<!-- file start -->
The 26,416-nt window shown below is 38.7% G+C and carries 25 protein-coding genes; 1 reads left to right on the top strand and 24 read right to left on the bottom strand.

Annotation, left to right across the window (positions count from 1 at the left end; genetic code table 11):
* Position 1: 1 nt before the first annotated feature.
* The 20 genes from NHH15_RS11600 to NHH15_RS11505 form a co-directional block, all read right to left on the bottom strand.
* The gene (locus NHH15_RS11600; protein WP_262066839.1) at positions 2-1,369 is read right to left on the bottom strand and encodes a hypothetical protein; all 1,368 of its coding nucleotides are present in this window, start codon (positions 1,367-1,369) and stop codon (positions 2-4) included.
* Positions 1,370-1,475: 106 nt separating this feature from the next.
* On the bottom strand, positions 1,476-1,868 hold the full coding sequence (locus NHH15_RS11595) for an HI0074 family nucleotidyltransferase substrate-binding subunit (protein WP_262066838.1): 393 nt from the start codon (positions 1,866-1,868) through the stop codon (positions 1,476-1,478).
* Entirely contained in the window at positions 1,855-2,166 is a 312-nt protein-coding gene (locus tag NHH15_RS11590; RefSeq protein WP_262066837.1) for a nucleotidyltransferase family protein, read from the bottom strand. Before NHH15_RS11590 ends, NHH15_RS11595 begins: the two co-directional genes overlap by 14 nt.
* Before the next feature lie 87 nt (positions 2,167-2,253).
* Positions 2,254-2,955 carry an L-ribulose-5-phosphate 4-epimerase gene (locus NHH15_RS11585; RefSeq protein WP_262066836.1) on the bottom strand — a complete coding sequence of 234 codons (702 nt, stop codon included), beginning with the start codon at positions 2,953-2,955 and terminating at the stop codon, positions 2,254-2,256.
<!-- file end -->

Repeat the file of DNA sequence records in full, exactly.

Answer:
The 26,416-nt window shown below is 38.7% G+C and carries 25 protein-coding genes; 1 reads left to right on the top strand and 24 read right to left on the bottom strand.

Annotation, left to right across the window (positions count from 1 at the left end; genetic code table 11):
* Position 1: 1 nt before the first annotated feature.
* The 20 genes from NHH15_RS11600 to NHH15_RS11505 form a co-directional block, all read right to left on the bottom strand.
* The gene (locus NHH15_RS11600; protein WP_262066839.1) at positions 2-1,369 is read right to left on the bottom strand and encodes a hypothetical protein; all 1,368 of its coding nucleotides are present in this window, start codon (positions 1,367-1,369) and stop codon (positions 2-4) included.
* Positions 1,370-1,475: 106 nt separating this feature from the next.
* On the bottom strand, positions 1,476-1,868 hold the full coding sequence (locus NHH15_RS11595) for an HI0074 family nucleotidyltransferase substrate-binding subunit (protein WP_262066838.1): 393 nt from the start codon (positions 1,866-1,868) through the stop codon (positions 1,476-1,478).
* Entirely contained in the window at positions 1,855-2,166 is a 312-nt protein-coding gene (locus tag NHH15_RS11590; RefSeq protein WP_262066837.1) for a nucleotidyltransferase family protein, read from the bottom strand. Before NHH15_RS11590 ends, NHH15_RS11595 begins: the two co-directional genes overlap by 14 nt.
* Before the next feature lie 87 nt (positions 2,167-2,253).
* Positions 2,254-2,955 carry an L-ribulose-5-phosphate 4-epimerase gene (locus NHH15_RS11585; RefSeq protein WP_262066836.1) on the bottom strand — a complete coding sequence of 234 codons (702 nt, stop codon included), beginning with the start codon at positions 2,953-2,955 and terminating at the stop codon, positions 2,254-2,256.